Fractal features and infiltration characteristics of the soil from different land uses in a small watershed in a rocky, mountainous area in Shandong Province

  • Lei Wang
  • Rui Yang
  • Shuyong Zhang
  • Guangcan ZhangEmail author
  • Xia LiuEmail author
Original Paper


We studied infiltration and fractal mechanisms on sloping farmlands in a small watershed in Shandong Province in the rocky mountain areas of northern China. We studied soil fraction and soil water retention curves, and developed a soil infiltration model to analyze its quantitative relationship with soil particle size and pore dimensions under four types of land use, including sloping farmland, abandoned land, natural forest, and forest plantation (Malus pumila, Crataegus pinnatifida). Soil stability infiltration rate ranked as sloping farmland > abandoned land > natural forest > forest plantation. The sequence of soil particle size and pore dimension ranked as natural forest > forest plantation > abandoned land > sloping farmland. There were significant positive correlations between soil particle size and pore dimension, and both were positively correlated with the percent volume of silt and clay. They were negatively correlated with soil infiltration rate. The Horton model and the power function model were more suitable for simulating soil infiltration and the infiltration rate. We concluded that the soil in this area displayed typical fragments of rocky mountainous regions due to the loss of silt and clay caused by cultivation on sloping farmland. The uniformity and fractal dimensions of soil particle sizes and pore distribution decreased, thereby enhancing soil infiltration capacity and decreasing soil water retention capacity.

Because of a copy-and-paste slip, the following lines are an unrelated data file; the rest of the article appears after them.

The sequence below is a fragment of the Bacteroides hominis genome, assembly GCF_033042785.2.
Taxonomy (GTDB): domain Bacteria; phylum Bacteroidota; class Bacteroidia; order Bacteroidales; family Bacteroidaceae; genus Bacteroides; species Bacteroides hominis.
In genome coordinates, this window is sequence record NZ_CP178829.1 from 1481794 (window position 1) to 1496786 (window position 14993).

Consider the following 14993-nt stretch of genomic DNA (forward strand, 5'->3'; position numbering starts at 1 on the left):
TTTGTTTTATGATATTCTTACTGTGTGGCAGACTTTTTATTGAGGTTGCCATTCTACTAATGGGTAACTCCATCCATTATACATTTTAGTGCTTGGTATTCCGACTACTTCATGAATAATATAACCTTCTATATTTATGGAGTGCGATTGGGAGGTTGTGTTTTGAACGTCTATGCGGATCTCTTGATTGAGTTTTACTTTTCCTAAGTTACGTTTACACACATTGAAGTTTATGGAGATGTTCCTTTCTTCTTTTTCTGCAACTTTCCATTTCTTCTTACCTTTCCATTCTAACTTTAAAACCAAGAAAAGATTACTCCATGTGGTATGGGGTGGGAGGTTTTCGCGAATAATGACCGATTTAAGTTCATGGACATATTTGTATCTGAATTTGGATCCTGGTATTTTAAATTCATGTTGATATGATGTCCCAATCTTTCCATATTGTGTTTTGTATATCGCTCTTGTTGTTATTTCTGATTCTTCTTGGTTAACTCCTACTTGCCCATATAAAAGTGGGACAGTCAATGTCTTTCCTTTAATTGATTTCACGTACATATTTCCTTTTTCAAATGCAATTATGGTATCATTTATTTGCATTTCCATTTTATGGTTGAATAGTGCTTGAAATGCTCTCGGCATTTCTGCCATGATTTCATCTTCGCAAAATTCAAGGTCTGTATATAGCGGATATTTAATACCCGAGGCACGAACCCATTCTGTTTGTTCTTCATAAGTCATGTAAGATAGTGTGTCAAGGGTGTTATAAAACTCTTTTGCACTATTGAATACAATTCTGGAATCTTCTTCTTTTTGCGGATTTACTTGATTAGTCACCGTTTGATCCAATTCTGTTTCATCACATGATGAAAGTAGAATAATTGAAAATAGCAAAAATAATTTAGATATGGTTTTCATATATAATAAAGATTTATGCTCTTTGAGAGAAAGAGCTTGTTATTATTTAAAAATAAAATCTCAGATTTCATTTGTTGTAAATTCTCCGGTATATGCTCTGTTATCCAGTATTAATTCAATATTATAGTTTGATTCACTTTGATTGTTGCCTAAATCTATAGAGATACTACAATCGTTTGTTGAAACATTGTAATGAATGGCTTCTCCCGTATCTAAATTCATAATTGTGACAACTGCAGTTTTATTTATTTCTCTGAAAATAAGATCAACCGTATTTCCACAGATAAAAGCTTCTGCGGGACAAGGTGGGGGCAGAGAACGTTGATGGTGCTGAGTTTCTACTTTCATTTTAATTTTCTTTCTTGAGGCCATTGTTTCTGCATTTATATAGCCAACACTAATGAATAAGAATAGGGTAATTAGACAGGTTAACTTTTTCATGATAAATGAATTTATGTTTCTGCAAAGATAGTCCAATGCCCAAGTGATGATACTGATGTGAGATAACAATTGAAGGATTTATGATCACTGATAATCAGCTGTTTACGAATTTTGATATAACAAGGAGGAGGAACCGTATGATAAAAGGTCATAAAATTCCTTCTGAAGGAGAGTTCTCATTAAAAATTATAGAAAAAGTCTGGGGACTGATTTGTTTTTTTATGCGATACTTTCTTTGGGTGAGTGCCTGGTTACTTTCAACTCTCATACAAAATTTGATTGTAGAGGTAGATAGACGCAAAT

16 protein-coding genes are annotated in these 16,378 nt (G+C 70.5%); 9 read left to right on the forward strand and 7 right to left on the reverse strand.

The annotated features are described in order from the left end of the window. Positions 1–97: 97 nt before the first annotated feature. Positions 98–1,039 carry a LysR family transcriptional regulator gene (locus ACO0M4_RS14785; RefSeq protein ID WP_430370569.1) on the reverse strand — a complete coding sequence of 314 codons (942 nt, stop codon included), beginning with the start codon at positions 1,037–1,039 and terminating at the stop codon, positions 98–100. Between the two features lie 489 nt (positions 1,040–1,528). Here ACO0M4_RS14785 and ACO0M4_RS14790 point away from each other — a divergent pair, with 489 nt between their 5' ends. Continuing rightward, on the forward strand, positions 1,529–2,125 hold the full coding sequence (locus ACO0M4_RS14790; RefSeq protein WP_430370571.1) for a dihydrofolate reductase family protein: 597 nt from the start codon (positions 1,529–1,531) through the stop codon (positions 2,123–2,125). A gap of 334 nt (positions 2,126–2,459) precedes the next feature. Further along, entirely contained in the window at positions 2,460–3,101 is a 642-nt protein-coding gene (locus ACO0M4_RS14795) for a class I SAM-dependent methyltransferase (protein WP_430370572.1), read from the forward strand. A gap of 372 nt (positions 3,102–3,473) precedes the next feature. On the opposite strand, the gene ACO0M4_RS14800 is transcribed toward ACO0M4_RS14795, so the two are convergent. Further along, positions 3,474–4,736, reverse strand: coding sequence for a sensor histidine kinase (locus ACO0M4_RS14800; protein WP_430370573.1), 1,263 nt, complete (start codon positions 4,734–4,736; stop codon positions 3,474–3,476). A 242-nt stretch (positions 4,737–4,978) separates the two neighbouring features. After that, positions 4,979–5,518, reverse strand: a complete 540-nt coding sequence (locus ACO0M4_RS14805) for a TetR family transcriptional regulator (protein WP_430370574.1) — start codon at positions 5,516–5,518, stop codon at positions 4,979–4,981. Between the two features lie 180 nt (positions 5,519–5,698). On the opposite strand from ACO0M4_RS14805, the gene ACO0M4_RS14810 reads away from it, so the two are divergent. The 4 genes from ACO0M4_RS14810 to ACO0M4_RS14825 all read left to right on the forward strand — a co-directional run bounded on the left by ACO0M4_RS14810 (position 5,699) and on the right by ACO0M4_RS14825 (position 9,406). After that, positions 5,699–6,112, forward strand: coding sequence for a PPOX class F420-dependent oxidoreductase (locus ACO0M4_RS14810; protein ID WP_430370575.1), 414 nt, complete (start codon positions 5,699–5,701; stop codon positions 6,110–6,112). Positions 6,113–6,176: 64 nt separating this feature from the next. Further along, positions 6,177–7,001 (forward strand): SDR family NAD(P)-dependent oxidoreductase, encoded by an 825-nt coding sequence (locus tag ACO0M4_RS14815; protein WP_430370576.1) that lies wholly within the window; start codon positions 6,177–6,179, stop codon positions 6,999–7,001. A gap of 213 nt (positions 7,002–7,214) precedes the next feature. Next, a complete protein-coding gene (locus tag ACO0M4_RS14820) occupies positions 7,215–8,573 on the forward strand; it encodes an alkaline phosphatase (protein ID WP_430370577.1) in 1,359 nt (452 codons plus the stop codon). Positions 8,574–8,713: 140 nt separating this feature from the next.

Soil structure Soil infiltration Fractal dimension Sloping farmland Rocky mountainous area 


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Copyright information

© Northeast Forestry University and Springer-Verlag GmbH Germany, part of Springer Nature 2019

Authors and Affiliations

  1. 1.Key Laboratory of Soil Erosion and Ecological RestorationShandong Agricultural UniversityTaianPeople’s Republic of China
  2. 2.Jiangsu Key Laboratory of Soil and Water Conservation and Ecological Restoration, Collaborative Innovation Center of Sustainable Forestry in Southern China of Jiangsu ProvinceForestry College of Nanjing Forestry UniversityNanjingPeople’s Republic of China

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